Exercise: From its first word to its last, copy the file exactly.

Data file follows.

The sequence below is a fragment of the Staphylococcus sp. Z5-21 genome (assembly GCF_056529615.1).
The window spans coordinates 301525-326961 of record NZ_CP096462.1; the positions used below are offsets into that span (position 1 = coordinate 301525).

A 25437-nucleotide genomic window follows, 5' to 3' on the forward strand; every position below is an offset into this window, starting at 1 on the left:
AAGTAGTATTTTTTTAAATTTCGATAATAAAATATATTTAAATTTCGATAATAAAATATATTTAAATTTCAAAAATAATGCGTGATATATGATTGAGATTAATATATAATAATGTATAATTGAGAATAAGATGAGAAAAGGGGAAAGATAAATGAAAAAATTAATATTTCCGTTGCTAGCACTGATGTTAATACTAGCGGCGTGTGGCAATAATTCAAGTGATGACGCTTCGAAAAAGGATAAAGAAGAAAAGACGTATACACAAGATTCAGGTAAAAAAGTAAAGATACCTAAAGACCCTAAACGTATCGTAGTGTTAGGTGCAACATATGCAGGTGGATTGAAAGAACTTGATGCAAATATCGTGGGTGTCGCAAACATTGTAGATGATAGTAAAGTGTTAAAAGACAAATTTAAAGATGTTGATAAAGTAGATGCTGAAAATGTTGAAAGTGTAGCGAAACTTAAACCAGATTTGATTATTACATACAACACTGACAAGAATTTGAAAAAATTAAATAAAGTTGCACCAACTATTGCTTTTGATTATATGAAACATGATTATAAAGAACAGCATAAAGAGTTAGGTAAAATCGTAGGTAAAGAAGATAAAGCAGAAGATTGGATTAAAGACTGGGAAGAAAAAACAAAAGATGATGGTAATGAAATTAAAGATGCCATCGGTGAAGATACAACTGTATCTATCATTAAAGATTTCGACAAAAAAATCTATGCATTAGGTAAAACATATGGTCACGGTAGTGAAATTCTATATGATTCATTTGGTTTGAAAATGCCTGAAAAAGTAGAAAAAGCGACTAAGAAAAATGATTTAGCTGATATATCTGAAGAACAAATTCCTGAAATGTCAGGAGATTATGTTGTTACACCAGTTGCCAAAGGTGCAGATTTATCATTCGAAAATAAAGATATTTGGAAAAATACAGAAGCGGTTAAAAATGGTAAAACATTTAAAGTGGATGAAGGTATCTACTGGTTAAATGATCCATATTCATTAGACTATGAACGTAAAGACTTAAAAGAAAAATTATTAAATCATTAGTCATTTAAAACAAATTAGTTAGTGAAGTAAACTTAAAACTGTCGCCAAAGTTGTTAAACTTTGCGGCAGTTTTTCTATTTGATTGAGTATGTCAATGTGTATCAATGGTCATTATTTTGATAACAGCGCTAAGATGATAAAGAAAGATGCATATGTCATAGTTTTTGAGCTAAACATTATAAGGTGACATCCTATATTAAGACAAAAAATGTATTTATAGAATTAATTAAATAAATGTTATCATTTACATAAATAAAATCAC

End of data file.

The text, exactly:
The sequence below is a fragment of the Staphylococcus sp. Z5-21 genome (assembly GCF_056529615.1).
The window spans coordinates 301525-326961 of record NZ_CP096462.1; the positions used below are offsets into that span (position 1 = coordinate 301525).

A 25437-nucleotide genomic window follows, 5' to 3' on the forward strand; every position below is an offset into this window, starting at 1 on the left:
AAGTAGTATTTTTTTAAATTTCGATAATAAAATATATTTAAATTTCGATAATAAAATATATTTAAATTTCAAAAATAATGCGTGATATATGATTGAGATTAATATATAATAATGTATAATTGAGAATAAGATGAGAAAAGGGGAAAGATAAATGAAAAAATTAATATTTCCGTTGCTAGCACTGATGTTAATACTAGCGGCGTGTGGCAATAATTCAAGTGATGACGCTTCGAAAAAGGATAAAGAAGAAAAGACGTATACACAAGATTCAGGTAAAAAAGTAAAGATACCTAAAGACCCTAAACGTATCGTAGTGTTAGGTGCAACATATGCAGGTGGATTGAAAGAACTTGATGCAAATATCGTGGGTGTCGCAAACATTGTAGATGATAGTAAAGTGTTAAAAGACAAATTTAAAGATGTTGATAAAGTAGATGCTGAAAATGTTGAAAGTGTAGCGAAACTTAAACCAGATTTGATTATTACATACAACACTGACAAGAATTTGAAAAAATTAAATAAAGTTGCACCAACTATTGCTTTTGATTATATGAAACATGATTATAAAGAACAGCATAAAGAGTTAGGTAAAATCGTAGGTAAAGAAGATAAAGCAGAAGATTGGATTAAAGACTGGGAAGAAAAAACAAAAGATGATGGTAATGAAATTAAAGATGCCATCGGTGAAGATACAACTGTATCTATCATTAAAGATTTCGACAAAAAAATCTATGCATTAGGTAAAACATATGGTCACGGTAGTGAAATTCTATATGATTCATTTGGTTTGAAAATGCCTGAAAAAGTAGAAAAAGCGACTAAGAAAAATGATTTAGCTGATATATCTGAAGAACAAATTCCTGAAATGTCAGGAGATTATGTTGTTACACCAGTTGCCAAAGGTGCAGATTTATCATTCGAAAATAAAGATATTTGGAAAAATACAGAAGCGGTTAAAAATGGTAAAACATTTAAAGTGGATGAAGGTATCTACTGGTTAAATGATCCATATTCATTAGACTATGAACGTAAAGACTTAAAAGAAAAATTATTAAATCATTAGTCATTTAAAACAAATTAGTTAGTGAAGTAAACTTAAAACTGTCGCCAAAGTTGTTAAACTTTGCGGCAGTTTTTCTATTTGATTGAGTATGTCAATGTGTATCAATGGTCATTATTTTGATAACAGCGCTAAGATGATAAAGAAAGATGCATATGTCATAGTTTTTGAGCTAAACATTATAAGGTGACATCCTATATTAAGACAAAAAATGTATTTATAGAATTAATTAAATAAATGTTATCATTTACATAAATAAAATCAC